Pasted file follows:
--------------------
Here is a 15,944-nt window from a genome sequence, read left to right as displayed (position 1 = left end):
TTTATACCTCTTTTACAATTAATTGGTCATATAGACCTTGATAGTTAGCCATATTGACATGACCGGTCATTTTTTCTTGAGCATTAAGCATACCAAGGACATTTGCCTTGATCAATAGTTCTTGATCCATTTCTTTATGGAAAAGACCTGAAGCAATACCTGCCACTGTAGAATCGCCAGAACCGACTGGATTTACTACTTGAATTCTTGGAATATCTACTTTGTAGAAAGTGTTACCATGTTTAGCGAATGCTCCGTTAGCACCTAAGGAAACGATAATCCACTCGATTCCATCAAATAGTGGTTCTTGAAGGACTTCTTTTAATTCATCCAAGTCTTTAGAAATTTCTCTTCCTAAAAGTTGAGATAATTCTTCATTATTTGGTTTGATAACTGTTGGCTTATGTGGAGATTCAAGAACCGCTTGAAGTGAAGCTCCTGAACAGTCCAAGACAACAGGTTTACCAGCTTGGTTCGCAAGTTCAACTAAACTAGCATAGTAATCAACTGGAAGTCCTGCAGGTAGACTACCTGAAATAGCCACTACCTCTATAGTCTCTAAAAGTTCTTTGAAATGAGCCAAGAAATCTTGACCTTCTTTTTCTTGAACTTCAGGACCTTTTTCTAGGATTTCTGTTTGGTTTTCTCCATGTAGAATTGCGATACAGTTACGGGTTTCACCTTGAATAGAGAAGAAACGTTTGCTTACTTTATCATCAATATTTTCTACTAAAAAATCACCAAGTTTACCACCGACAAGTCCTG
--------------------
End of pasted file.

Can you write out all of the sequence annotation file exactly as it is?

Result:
Here is a 15,944-nt window from a genome sequence, read left to right as displayed (position 1 = left end):
TTTATACCTCTTTTACAATTAATTGGTCATATAGACCTTGATAGTTAGCCATATTGACATGACCGGTCATTTTTTCTTGAGCATTAAGCATACCAAGGACATTTGCCTTGATCAATAGTTCTTGATCCATTTCTTTATGGAAAAGACCTGAAGCAATACCTGCCACTGTAGAATCGCCAGAACCGACTGGATTTACTACTTGAATTCTTGGAATATCTACTTTGTAGAAAGTGTTACCATGTTTAGCGAATGCTCCGTTAGCACCTAAGGAAACGATAATCCACTCGATTCCATCAAATAGTGGTTCTTGAAGGACTTCTTTTAATTCATCCAAGTCTTTAGAAATTTCTCTTCCTAAAAGTTGAGATAATTCTTCATTATTTGGTTTGATAACTGTTGGCTTATGTGGAGATTCAAGAACCGCTTGAAGTGAAGCTCCTGAACAGTCCAAGACAACAGGTTTACCAGCTTGGTTCGCAAGTTCAACTAAACTAGCATAGTAATCAACTGGAAGTCCTGCAGGTAGACTACCTGAAATAGCCACTACCTCTATAGTCTCTAAAAGTTCTTTGAAATGAGCCAAGAAATCTTGACCTTCTTTTTCTTGAACTTCAGGACCTTTTTCTAGGATTTCTGTTTGGTTTTCTCCATGTAGAATTGCGATACAGTTACGGGTTTCACCTTGAATAGAGAAGAAACGTTTGCTTACTTTATCATCAATATTTTCTACTAAAAAATCACCAAGTTTACCACCGACAAGTCCTG